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Space colony art from the 1970s

01 MAY 2012 | Posted By: Em-T

Space colony art from the 1970s

Ahhhh... the early '70s. A time when social constraints were crumbling and smoking cigarettes would only maybe kill you. Everything seemed immediately possible. Case in point being Mike Griffin, former NASA Administrator, on his plans for galaxy domination: "I know that humans will colonize the solar system and one day go beyond," he proclaimed at the time.

Fast forward half a century and Griffin's dream hasn't exactly been realised. Yet, thanks to him and many other Free Love-generation innovators at NASA's Ames Centre and Stanford University, we have some pretty epic paintings. Paintings so spectacularly hyperreal that they probably wouldn't even be fathomed today without CS5 and/or a hefty dose of Salvia.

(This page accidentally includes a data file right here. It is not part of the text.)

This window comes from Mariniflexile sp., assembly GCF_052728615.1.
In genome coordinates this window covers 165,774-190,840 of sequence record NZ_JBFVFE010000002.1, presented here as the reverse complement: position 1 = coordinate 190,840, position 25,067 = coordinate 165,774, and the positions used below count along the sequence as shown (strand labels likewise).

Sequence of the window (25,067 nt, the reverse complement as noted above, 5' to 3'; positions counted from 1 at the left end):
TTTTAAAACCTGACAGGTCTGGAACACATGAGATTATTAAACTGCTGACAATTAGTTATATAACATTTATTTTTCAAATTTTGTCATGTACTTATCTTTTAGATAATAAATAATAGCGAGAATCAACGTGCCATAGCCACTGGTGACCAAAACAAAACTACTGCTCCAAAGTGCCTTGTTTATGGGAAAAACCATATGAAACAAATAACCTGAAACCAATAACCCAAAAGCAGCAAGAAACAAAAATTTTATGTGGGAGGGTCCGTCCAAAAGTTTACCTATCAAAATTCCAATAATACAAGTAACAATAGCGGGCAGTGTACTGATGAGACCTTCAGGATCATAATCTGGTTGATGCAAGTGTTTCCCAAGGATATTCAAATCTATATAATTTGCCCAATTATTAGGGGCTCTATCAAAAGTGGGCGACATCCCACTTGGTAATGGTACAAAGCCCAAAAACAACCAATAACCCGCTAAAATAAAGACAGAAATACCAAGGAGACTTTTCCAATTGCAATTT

Realised by Princeton physicist Gerard O'Neill and penned by a team of artist monkeys (not in a post-apocalyptic Planet of the Apes type of way, but this could be an appropriate analogy), the drawings depict giant orbiting spaceships for humans to live in. The resulting specs are essentially a real estate agent's dream: they're weightless, clean, and quiet facilities blessed with "the best views in the solar system".

Of course, even the best painters can only depict so much, so there's a few design holes that NASA may want to address if they ever build them for reals, i.e. fuel and water sources, waste facilities, and the precise amount paid by George Lucas to blatantly rip these off for Star Wars. Oh, and then there's that other question of precisely WHY human beings need to populate the skies. But let's just leave that for another day, kids. 

Go back to the future at settlement.arc.nasa.gov.
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